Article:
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Remarks of
FCC Commissioner Susan Ness
Before the
California Cable Television Association Western Show
Los Angeles, California
December 16, 1999

(As prepared for delivery)

"American Family Goes Digital"

It is a pleasure to be with you again this year. The Western Cable Show is one of my favorite industry meetings. I especially enjoy the new technology demonstrations on the floor ---and commend them to you.

Being here in Los Angeles, I'm reminded of the Tim Robbins film, "The Player," in which we get a glimpse into the world of the Hollywood producer. The protagonist, played by Robbins, hears countless pitches every day from people who want their stories turned into a movie.

So, here's my pitch: A typical American family decides to buy a new digital TV set. The kids have stashed their allowances for a year. Mom and Dad have worked overtime to save up. They all go out and buy their 16 x 9 aspect ratio top- quality, cable-ready television set, bring it home, plug it into their cable system and turn it on.

Into their living room pours exquisite programming -- nature shows and feature films in high definition, interactive educational shows and data applications. And the family lives happily ever after.

Well, Roger Ebert, who will moderate the upcoming panel called "Hollywood Goes Digital," probably wouldn't give my story "a thumbs up." But I think he would like it a lot better than the horror-film version, in which the family brings home the new set, turns it on, and sees nothing but a blank screen.

How do we avoid the horror story? Obviously, we need to make sure that the technical issues are resolved so consumers can plug their digital sets into cable, and receive a proper signal. I know Dick Green at Cable Labs and many others here have been working hard toward that end.

But in addition to technical compatibility, we need to have compelling content --- content that is a catalyst for conversion to digital. That's why "Hollywood Goes Digital" is so important.

And before digital content can flow, Hollywood needs assurance that its rights to that content are reasonably protected -- just as they are in an analog world.

So, how do we achieve an appropriate balance between the content community's need for copy protection and consumers' desire for digital content? How do we ensure compatibility between consumer electronics equipment and cable systems?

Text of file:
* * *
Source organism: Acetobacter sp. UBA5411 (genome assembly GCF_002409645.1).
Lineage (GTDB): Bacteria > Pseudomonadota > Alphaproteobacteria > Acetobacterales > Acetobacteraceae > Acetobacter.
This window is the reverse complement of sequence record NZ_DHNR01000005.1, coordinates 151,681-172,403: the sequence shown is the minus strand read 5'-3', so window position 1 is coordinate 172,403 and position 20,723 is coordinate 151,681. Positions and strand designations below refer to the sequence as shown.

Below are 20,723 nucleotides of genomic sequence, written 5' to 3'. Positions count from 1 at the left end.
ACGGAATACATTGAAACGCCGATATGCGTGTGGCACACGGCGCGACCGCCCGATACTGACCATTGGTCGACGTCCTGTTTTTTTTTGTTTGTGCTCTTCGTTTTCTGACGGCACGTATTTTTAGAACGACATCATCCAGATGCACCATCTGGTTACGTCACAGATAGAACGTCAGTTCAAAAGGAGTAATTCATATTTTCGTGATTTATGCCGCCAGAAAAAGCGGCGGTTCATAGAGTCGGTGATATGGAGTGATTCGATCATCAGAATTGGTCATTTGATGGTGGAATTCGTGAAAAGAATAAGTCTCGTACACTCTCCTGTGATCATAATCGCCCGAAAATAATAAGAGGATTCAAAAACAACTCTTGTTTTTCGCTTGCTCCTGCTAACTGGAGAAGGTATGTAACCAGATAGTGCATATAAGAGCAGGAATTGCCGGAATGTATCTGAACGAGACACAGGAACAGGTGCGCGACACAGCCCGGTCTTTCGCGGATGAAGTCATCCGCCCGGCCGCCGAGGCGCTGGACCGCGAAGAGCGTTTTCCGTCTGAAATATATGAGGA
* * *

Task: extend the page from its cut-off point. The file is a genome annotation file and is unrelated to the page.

Consumers don't really know or care much about the technology that brings them their news, information and entertainment. They don't understand the complexities of copy protection. The bottom line is that a digital television set --- or for that matter a DBS dish, or an advanced cable set top box --- will not be valuable to consumers unless it makes first rate digital programming and services available when they want it --- hassle-free.

And my job is to make sure that the digital revolution works for the American consumer for a "happily ever after" ending.

Digital Platforms Abound

Hollywood is going digital because everyone else is going digital.

In short, the consumer either has or soon will have available a number of different vehicles to view digital content. But will there be the content to view?

Digital Content

It will take compelling content to drive the transition to digital. We are making progress but we could be doing even better.

And digital can bring an entirely new viewing experience to consumers through interactive TV a new way to disseminate valuable information to those who wish to receive it. I look forward to hearing from our next panel about the many ways that digital technology will change the nature of programming itself.

To get there, we need to see cooperation across many industries to address the obstacles that remain.

Copy protection

One of the obstacles preventing the free-flow of digital programming is copy protection. Given the ease with which digital information can be replicated, the perfect quality of every digital copy, and the limitless distribution potential of the Internet, content producers understandably are concerned about placing their works on a cable system or broadcast network without adequate protections in place.

The marketplace tells us that production of video product depends upon the ability to amortize its cost -- not just over first-run in theaters, but also on pay per view, cable networks, broadcast channels, home video players and international distribution.

But if a first-run digital product immediately can be captured off air or off cable and replicated like a master copy or webcast globally -- without payment to the copyright holders, producers are going to be reluctant to release their product. I am committed to seeing a technological and legal environment in which Hollywood and the content community reasonably know that their product will retain its value and not be pirated.

But the family I described in my "pitch" wants to be able to view the programming of their choice regardless of what kind of electronics they own. If they want to "time shift" programming -- to record a show and view it later, to be able to record a pay-per-view movie and watch it later -- they should be able to do so. The Supreme Court has said as much and consumers have come to expect it.